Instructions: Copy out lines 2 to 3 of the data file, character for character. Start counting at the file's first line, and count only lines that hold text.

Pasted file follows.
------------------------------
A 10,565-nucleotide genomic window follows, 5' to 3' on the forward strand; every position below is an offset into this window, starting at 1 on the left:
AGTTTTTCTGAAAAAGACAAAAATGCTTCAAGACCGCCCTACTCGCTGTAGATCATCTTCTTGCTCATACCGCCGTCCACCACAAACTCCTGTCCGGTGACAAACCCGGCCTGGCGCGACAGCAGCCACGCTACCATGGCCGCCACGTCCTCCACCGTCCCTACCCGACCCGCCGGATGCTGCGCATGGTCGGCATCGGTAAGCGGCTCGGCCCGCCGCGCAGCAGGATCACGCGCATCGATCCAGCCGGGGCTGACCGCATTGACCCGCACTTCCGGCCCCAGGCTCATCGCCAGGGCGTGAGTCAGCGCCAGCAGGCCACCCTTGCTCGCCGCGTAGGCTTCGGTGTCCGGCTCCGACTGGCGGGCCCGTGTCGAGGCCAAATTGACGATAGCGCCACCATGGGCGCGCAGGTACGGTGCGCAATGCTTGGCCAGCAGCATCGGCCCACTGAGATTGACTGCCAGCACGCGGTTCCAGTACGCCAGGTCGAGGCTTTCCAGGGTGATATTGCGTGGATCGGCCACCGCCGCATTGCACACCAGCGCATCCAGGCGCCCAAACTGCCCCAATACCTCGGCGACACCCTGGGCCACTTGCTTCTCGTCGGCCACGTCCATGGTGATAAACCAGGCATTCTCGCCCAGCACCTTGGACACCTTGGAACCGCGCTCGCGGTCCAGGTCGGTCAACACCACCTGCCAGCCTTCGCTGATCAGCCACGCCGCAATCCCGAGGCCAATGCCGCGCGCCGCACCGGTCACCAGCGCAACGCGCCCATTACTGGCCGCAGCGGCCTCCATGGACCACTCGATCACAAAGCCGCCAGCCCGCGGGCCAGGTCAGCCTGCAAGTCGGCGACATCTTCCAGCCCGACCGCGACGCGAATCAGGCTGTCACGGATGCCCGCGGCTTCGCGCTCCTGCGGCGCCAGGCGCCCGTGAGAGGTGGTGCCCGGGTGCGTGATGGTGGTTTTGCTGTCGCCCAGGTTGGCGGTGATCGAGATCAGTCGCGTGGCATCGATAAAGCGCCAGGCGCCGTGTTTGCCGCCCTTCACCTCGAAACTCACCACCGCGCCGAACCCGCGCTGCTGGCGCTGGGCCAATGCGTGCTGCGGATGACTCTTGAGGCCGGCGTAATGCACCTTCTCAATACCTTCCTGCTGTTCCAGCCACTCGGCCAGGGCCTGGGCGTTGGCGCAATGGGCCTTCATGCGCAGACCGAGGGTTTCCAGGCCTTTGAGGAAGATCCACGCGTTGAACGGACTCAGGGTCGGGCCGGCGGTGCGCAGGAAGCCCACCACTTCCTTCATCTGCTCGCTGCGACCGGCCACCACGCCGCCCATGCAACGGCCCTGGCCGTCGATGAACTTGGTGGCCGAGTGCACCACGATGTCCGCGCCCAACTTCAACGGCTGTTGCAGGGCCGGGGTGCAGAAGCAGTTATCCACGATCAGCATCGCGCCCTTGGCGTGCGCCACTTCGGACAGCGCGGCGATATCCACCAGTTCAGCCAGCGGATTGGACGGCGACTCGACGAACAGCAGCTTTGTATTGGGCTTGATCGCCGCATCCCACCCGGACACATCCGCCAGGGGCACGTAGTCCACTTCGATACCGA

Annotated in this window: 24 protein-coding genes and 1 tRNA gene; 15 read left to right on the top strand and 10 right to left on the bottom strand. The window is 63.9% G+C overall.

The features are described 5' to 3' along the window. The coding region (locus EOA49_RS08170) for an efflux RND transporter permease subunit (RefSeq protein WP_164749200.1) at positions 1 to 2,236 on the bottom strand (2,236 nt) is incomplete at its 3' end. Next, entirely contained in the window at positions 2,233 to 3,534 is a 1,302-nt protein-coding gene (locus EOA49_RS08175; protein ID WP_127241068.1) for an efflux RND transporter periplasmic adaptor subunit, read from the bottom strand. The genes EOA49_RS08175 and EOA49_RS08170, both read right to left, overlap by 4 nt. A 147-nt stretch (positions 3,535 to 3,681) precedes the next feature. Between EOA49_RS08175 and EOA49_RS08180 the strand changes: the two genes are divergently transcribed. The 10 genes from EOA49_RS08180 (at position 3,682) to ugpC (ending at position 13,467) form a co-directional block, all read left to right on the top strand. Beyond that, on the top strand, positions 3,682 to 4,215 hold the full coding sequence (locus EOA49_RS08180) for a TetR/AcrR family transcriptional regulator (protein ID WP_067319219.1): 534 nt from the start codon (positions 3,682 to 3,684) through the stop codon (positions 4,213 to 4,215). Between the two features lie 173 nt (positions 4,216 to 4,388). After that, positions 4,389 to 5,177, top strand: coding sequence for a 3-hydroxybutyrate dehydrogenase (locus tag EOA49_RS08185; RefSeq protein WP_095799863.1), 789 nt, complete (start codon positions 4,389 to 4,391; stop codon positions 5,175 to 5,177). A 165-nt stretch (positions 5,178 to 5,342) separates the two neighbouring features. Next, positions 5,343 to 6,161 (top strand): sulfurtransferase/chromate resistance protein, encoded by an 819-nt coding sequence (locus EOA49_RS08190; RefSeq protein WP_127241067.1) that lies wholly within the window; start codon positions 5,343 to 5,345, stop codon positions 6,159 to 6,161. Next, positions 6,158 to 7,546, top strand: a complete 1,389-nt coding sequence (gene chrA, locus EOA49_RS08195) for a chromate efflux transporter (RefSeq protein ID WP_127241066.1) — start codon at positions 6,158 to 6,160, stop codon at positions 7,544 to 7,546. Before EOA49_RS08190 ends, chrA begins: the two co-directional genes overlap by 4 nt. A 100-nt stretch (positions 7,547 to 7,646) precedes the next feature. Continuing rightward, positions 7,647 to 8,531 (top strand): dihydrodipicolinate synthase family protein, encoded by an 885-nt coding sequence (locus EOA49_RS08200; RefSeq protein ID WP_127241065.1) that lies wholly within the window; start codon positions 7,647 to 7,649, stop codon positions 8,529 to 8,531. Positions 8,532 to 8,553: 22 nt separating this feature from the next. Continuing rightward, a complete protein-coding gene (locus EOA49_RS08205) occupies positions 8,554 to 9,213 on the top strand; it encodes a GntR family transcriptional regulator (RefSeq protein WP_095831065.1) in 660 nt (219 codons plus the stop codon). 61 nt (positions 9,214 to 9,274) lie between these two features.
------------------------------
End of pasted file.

AGTTTTTCTGAAAAAGACAAAAATGCTTCAAGACCGCCCTACTCGCTGTAGATCATCTTCTTGCTCATACCGCCGTCCACCACAAACTCCTGTCCGGTGACAAACCCGGCCTGGCGCGACAGCAGCCACGCTACCATGGCCGCCACGTCCTCCACCGTCCCTACCCGACCCGCCGGATGCTGCGCATGGTCGGCATCGGTAAGCGGCTCGGCCCGCCGCGCAGCAGGATCACGCGCATCGATCCAGCCGGGGCTGACCGCATTGACCCGCACTTCCGGCCCCAGGCTCATCGCCAGGGCGTGAGTCAGCGCCAGCAGGCCACCCTTGCTCGCCGCGTAGGCTTCGGTGTCCGGCTCCGACTGGCGGGCCCGTGTCGAGGCCAAATTGACGATAGCGCCACCATGGGCGCGCAGGTACGGTGCGCAATGCTTGGCCAGCAGCATCGGCCCACTGAGATTGACTGCCAGCACGCGGTTCCAGTACGCCAGGTCGAGGCTTTCCAGGGTGATATTGCGTGGATCGGCCACCGCCGCATTGCACACCAGCGCATCCAGGCGCCCAAACTGCCCCAATACCTCGGCGACACCCTGGGCCACTTGCTTCTCGTCGGCCACGTCCATGGTGATAAACCAGGCATTCTCGCCCAGCACCTTGGACACCTTGGAACCGCGCTCGCGGTCCAGGTCGGTCAACACCACCTGCCAGCCTTCGCTGATCAGCCACGCCGCAATCCCGAGGCCAATGCCGCGCGCCGCACCGGTCACCAGCGCAACGCGCCCATTACTGGCCGCAGCGGCCTCCATGGACCACTCGATCACAAAGCCGCCAGCCCGCGGGCCAGGTCAGCCTGCAAGTCGGCGACATCTTCCAGCCCGACCGCGACGCGAATCAGGCTGTCACGGATGCCCGCGGCTTCGCGCTCCTGCGGCGCCAGGCGCCCGTGAGAGGTGGTGCCCGGGTGCGTGATGGTGGTTTTGCTGTCGCCCAGGTTGGCGGTGATCGAGATCAGTCGCGTGGCATCGATAAAGCGCCAGGCGCCGTGTTTGCCGCCCTTCACCTCGAAACTCACCACCGCGCCGAACCCGCGCTGCTGGCGCTGGGCCAATGCGTGCTGCGGATGACTCTTGAGGCCGGCGTAATGCACCTTCTCAATACCTTCCTGCTGTTCCAGCCACTCGGCCAGGGCCTGGGCGTTGGCGCAATGGGCCTTCATGCGCAGACCGAGGGTTTCCAGGCCTTTGAGGAAGATCCACGCGTTGAACGGACTCAGGGTCGGGCCGGCGGTGCGCAGGAAGCCCACCACTTCCTTCATCTGCTCGCTGCGACCGGCCACCACGCCGCCCATGCAACGGCCCTGGCCGTCGATGAACTTGGTGGCCGAGTGCACCACGATGTCCGCGCCCAACTTCAACGGCTGTTGCAGGGCCGGGGTGCAGAAGCAGTTATCCACGATCAGCATCGCGCCCTTGGCGTGCGCCACTTCGGACAGCGCGGCGATATCCACCAGTTCAGCCAGCGGATTGGACGGCGACTCGACGAACAGCAGCTTTGTATTGGGCTTGATCGCCGCATCCCACCCGGACACATCCGCCAGGGGCACGTAGTCCACTTCGATACCGA

Annotated in this window: 24 protein-coding genes and 1 tRNA gene; 15 read left to right on the top strand and 10 right to left on the bottom strand. The window is 63.9% G+C overall.